Anti-graft team clears state in Eurobond saga

The anti-corruption agency exonerated the government from claims that Eurobond money was stolen.

Saturday January 9 2016

Ethics and Anti-Corruption Commission (EACC) CEO Halakhe Wako flanked by EACC Officials, addresses journalists at Integrity Centre in Nairobi on November 16, 2015, concerning inquiries on the Eurobond Floatation and Disbursement. The anti-corruption agency has exonerated the government from claims that Eurobond money was stolen. PHOTO | GERALD ANDERSON |

Ethics and Anti-Corruption Commission (EACC) CEO Halakhe Wako flanked by EACC Officials, addresses journalists at Integrity Centre in Nairobi on November 16, 2015, concerning inquiries on the Eurobond Floatation and Disbursement. The anti-corruption agency has exonerated the government from claims that Eurobond money was stolen. PHOTO | GERALD ANDERSON | 

By FRED MUKINDA
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The anti-corruption agency has exonerated the government from claims that Eurobond money was stolen.

The Ethics and Anti-Corruption Commission completed its investigations and forwarded findings to Director of Public Prosecutions Keriako Tobiko.

The commission recommended that investigations be closed because there is “no evidence of criminal culpability on the part of any government official.”

Mr Tobiko said he will make a decision after studying the investigation file. He may uphold the recommendation, order further investigation and also prefer charges.

VALUE FOR MONEY

The EACC also recommended that the matter be taken over by the Auditor-General to establish if Kenyans got value for money in projects that were funded by the Eurobond money.

(READ: How Rotich met with Qatar officials to rope them into Eurobond plan)

The special audit, the commission said, should look into “the development projects that were implemented by ministries, departments and agencies in the financial years 2013/14 and 2014/15 in order to ascertain the utilization of the funds and whether there was value for money.”

“The file shall be independently reviewed by my office and a decision there on made shortly based on the facts, evidence and law,” Mr Tobiko said.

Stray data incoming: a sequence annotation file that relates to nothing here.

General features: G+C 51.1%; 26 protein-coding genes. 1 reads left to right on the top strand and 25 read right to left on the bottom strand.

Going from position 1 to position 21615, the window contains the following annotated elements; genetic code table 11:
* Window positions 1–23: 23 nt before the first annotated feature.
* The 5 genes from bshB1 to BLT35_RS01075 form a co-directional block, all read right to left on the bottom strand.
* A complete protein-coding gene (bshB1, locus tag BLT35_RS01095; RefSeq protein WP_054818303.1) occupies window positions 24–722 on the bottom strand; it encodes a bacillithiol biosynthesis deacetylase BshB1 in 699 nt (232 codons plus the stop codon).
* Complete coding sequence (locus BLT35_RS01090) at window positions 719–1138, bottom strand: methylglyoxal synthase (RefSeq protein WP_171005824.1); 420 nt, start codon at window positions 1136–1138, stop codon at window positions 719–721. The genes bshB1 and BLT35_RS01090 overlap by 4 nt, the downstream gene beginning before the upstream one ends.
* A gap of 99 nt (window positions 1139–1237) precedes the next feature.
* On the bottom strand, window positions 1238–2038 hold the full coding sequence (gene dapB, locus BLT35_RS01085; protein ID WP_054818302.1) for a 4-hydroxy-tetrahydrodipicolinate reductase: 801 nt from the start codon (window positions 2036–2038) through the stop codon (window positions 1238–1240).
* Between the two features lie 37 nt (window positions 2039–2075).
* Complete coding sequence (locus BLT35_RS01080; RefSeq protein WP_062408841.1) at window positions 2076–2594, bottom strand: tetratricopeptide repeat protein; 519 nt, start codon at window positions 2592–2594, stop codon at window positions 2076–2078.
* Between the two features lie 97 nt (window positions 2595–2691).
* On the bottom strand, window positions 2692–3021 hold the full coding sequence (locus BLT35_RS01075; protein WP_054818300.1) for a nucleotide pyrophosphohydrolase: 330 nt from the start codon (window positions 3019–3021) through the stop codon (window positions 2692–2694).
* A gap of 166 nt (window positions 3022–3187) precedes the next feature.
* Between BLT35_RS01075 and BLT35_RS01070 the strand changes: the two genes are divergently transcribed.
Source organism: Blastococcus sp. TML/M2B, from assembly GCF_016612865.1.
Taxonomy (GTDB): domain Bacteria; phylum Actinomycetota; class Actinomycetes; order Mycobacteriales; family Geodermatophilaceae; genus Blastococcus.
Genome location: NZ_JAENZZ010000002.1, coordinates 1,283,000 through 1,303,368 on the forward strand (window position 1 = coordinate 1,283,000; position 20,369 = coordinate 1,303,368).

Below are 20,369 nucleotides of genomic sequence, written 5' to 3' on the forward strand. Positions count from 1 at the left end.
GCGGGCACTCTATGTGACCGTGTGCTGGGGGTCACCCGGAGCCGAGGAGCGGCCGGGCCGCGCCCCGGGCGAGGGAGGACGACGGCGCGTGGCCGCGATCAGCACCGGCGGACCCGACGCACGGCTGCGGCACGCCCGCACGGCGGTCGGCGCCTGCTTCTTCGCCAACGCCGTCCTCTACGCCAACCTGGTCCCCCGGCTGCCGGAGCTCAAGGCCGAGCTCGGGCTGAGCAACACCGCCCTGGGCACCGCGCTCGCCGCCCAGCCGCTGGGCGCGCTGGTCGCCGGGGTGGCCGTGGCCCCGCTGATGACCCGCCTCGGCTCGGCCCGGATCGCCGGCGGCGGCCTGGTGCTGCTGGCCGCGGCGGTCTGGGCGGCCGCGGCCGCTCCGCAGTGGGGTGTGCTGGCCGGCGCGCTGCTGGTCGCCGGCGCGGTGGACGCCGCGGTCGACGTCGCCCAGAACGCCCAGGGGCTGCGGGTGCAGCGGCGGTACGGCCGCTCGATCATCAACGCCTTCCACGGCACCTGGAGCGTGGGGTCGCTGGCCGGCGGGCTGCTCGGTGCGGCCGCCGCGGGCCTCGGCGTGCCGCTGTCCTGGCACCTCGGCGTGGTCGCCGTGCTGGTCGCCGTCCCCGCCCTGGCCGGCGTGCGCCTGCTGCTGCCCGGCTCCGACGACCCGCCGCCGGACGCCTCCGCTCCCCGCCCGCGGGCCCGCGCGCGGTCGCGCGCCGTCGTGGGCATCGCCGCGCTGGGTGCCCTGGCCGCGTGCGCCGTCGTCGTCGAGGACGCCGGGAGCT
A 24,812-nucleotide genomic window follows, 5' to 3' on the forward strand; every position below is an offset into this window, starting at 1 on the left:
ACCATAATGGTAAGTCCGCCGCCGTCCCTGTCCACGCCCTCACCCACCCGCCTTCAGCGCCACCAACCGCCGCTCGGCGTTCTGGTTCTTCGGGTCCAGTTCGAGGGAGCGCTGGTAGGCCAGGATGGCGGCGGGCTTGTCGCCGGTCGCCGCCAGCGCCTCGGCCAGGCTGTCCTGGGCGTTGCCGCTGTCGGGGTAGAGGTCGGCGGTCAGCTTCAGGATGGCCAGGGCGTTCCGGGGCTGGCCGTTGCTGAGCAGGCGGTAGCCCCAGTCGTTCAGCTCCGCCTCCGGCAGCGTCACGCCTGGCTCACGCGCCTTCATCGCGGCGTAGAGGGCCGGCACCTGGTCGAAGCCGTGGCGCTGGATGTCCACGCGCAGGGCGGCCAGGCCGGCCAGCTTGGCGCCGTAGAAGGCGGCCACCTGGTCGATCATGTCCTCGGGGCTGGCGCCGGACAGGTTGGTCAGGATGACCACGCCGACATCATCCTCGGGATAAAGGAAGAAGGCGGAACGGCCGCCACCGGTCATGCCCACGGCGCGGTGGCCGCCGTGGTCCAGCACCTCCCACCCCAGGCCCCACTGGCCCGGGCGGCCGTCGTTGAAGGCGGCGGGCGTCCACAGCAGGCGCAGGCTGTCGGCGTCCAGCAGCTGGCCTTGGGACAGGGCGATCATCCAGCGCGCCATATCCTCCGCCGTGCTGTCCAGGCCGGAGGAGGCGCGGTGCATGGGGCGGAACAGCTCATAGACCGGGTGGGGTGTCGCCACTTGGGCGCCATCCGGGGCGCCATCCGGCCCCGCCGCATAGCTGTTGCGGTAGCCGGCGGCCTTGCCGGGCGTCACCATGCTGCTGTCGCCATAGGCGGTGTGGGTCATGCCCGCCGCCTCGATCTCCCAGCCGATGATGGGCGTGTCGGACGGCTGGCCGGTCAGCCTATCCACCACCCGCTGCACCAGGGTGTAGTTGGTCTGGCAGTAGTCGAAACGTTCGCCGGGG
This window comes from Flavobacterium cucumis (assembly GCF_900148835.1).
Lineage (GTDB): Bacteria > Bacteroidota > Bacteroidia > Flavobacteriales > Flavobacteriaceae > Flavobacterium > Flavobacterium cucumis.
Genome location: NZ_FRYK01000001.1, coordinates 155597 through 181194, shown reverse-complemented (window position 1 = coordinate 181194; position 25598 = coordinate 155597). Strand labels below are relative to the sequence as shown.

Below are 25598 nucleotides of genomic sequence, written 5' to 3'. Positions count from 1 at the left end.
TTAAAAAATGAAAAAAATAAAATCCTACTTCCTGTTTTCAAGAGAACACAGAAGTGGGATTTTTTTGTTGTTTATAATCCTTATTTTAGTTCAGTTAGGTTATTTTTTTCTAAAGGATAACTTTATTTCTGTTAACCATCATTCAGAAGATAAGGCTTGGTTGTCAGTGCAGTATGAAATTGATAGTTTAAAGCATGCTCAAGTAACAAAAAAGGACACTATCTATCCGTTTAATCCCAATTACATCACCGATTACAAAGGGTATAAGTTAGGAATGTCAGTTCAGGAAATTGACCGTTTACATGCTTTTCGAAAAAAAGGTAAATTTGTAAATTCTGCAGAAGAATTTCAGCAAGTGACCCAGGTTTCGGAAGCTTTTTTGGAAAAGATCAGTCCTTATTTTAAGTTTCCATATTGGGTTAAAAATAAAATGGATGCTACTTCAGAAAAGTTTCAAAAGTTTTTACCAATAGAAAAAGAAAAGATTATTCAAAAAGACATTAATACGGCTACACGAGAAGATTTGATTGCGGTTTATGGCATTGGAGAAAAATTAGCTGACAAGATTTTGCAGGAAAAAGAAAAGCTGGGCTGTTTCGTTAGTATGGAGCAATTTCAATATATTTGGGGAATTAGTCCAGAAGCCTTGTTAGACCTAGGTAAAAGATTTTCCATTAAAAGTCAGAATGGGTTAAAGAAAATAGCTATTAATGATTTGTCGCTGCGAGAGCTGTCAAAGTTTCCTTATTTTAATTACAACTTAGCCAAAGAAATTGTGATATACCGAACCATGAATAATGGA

RAILA'S ALLEGATIONS

The anti-graft commission began investigations after opposition leader Raila Odinga claimed that Sh140 billion was stolen.

The EACC summoned him to present evidence, an invitation he snubbed.

According to the allegations, the Sh140 billion missing is part of Sh250 billion raised through the Eurobond.

National Treasury Cabinet Secretary Henry Rotich was among government officials who were interrogated by EACC detectives.

Controversial businessman Jacob Juma was interrogated by detectives.

TRANSPARENCY

Mr Rotich argued that the Sh140 billion was spent transparently and gave a tabulation of the ministries that received the funds.

The CS had also asked Mr Odinga to visit the National Treasury to verify the Eurobond documents, an invitation which the opposition chief also snubbed.

The allegations turned political, attracting accusations and counter-accusations.

Deputy President William Ruto and National Assembly Majority Leader Aden Duale accused the opposition leader of plotting to sabotage the economy saying the allegations were meant to scare away investors and donors.

Amani National Congress party leader Musalia Mudavadi had also dismissed the investigations saying only a special audit would reveal how the billions of shillings were used.

AUDIT

Mr Odinga had also recommended that a team comprising international experts should handle the audit.

On New Year’s eve, he added that the government paid Sh9.1 billion the week before as the third instalment for the Eurobond loan.

Mr Odinga added that the payment of interest on the Ksh75 billion component of the loan continues at a minimum of Sh6 billion every six months up to 2024.

The National Treasury published documents stating: “Out of total Sh250 billion of the sovereign bond, Sh35 billion was utilised in fiscal year 2013/14 and the remaining amount of Sh140.5 billion from the initial sovereign bond and the Sh75 billion from the tap sales were used in FY 2014/15.

“It is clear, therefore, that the total of these amounts (35+140+75) is the total amount of the bond proceeds. Therefore, there is no missing Sh141 billion,” argues the National Treasury in the documents.